There was a time not long ago when most everyone working in claims were men, but current statistics and leadership programs are proving that’s no longer true, at least in the case of large insurers that include female leadership programs into corporate culture.
Women’s participation in the labor workforce has significantly increased since the 1970s, according to a report by the Bureau of Labor Statistics (BLS) last year. Women are attaining higher education and increased earnings. So what does that mean for female claims department employees?
Well, for starters, BLS statistics indicate that 57.4 percent of the 282,000 workers that make up claims adjusters, appraisers, examiners, and investigators are female.
Obstacles to career advancement have all but disappeared, according to Carol Weber, a senior vice president and worldwide general liability claims manager. Weber started with Chubb during a college training program and has been with the company for 30 years.
“I think there are challenges that everybody faces…I actually think we are in a place that is pretty gender neutral,” Weber said. “We are in charge of our careers. We are responsible for ourselves.”
Women Hire Women
Does it make a difference if a woman is in charge? A study of 112 women CEOs in 39 countries found that it does. Top companies led by women have more women directors in board rooms and in executive officer positions, according to a study released in September 2011 by Corporate Women Directors International (CWDI).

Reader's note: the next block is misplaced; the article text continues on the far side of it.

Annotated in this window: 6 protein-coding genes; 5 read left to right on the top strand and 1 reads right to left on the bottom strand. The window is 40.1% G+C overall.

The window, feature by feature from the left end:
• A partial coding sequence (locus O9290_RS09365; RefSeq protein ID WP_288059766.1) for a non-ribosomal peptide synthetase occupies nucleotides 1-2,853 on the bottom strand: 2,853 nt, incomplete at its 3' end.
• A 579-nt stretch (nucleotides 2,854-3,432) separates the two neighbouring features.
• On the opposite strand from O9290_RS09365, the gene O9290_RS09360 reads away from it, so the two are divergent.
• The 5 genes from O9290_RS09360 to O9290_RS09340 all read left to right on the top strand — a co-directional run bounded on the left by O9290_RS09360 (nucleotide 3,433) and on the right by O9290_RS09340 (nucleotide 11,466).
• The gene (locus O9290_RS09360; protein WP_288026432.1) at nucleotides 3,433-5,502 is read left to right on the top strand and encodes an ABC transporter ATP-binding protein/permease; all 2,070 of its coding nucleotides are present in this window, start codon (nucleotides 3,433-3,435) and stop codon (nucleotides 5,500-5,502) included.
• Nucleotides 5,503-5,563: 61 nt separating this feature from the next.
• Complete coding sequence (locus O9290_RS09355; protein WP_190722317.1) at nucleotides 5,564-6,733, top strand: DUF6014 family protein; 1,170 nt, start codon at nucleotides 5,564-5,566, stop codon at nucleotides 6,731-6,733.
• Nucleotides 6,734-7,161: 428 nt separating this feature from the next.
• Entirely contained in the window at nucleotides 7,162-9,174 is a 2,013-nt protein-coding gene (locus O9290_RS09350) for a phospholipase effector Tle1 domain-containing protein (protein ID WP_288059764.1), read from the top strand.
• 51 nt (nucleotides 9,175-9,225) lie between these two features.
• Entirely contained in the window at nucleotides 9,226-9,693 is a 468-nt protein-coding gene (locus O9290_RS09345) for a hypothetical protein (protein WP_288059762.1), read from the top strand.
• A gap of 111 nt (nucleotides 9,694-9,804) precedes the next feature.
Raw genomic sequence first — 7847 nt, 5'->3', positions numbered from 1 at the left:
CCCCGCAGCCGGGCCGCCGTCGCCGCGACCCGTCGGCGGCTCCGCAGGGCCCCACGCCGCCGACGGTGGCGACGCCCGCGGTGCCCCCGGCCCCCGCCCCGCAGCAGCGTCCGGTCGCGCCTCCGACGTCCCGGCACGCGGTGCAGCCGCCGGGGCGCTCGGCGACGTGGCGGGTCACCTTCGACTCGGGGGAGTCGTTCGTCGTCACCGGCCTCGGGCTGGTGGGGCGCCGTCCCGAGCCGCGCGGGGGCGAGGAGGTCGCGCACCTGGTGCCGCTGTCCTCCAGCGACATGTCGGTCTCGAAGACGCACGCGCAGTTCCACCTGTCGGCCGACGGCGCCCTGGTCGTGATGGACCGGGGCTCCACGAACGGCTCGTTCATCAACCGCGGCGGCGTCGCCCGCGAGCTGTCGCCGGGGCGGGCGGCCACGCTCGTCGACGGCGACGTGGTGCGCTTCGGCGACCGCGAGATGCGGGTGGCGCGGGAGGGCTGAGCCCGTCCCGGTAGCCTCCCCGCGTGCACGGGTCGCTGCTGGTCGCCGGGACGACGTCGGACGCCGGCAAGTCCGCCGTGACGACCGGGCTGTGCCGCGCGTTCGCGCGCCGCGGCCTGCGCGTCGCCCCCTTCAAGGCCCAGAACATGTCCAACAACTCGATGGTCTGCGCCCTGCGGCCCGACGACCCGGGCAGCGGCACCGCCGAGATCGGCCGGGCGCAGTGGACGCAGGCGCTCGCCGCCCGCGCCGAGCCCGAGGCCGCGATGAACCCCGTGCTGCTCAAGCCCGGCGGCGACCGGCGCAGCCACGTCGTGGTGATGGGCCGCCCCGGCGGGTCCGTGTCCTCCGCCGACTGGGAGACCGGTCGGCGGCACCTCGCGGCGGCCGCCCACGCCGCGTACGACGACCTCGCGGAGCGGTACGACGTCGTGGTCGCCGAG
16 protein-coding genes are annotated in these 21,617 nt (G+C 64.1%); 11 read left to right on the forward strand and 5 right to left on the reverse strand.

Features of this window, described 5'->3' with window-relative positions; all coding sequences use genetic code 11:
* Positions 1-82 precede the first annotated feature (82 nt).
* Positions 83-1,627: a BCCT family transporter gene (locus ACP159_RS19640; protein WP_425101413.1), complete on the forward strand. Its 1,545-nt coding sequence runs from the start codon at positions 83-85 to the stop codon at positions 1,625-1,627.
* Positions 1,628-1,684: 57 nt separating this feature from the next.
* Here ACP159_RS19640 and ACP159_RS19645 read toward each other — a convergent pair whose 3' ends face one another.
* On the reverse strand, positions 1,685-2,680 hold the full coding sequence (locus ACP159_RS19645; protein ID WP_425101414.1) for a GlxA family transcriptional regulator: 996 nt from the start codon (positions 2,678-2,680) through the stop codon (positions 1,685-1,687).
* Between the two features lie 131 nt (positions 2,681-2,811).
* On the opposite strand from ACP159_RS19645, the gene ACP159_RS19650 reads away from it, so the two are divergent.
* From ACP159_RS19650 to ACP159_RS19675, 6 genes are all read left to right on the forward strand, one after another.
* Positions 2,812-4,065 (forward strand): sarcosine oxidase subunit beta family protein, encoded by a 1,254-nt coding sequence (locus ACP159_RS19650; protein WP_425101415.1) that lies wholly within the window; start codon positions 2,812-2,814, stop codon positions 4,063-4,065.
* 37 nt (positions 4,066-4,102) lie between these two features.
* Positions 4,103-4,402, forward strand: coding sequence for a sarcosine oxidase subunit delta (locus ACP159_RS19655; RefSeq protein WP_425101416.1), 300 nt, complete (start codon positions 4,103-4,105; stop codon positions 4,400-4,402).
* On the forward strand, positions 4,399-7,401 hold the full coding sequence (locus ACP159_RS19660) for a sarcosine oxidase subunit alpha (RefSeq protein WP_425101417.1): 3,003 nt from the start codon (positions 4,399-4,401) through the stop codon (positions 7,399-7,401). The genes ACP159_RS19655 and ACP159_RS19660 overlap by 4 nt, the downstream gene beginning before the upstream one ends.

The Washington-based nonprofit research group found the pattern held true in all regions no matter the country or size of the company.
Similarly, women-led companies have a higher percentage of women in senior management at 24.3 percent than the average representation of women in executive roles in peer companies (12.2 percent).
“Clearly, having a woman at the top of the corporate pyramid makes a difference for other women,” states CWDI Chair Irene Natividad. “The study shows women CEOs tapping the talents of other women for senior roles that are normally very difficult to access.”
Insurers That Lead in Advancing Female Employees
MetLife, named to the 2012 NAFE Top 50 Companies for Executive Women by the National Association for Female Executives (NAFE), is one of the companies paving the career path for female employees.
“We are very proud to be honored by NAFE for the seventh consecutive year. Women hold many key senior roles in our organization, including on our board of directors and executive group,” said Frans Hijkoop, executive vice president and chief human resources officer at MetLife.
“The knowledge, experience and perspective they bring to their roles have been instrumental in shaping the direction and long term success of the company,” said Hijkoop.
According to the company, Professional Women at MetLife (PWAM) is a resource group for female employees that provide leadership, education and networking support.
Since 1997, MetLife has been a part of the Smith College Consortium, a strategic educational partnership between Fortune 500 companies and Smith College where high potential women are able to further develop leadership skills.
Allstate, State Farm and Chubb also made the top 50 on NAFE’s 2012 list.
According to recent figures provided by Allstate, women make up 60 percent of the company’s total workforce. More than 45 percent of Allstate senior managers are women, 32 percent are company officers, five members of the senior management team are women and the company’s board of directors has three women members.
An Allstate spokesperson said that the company invests in the professional development and advancement for women through education, training and leadership programs. In addition, a variety of mentoring programs are available to target specific needs within its employee group.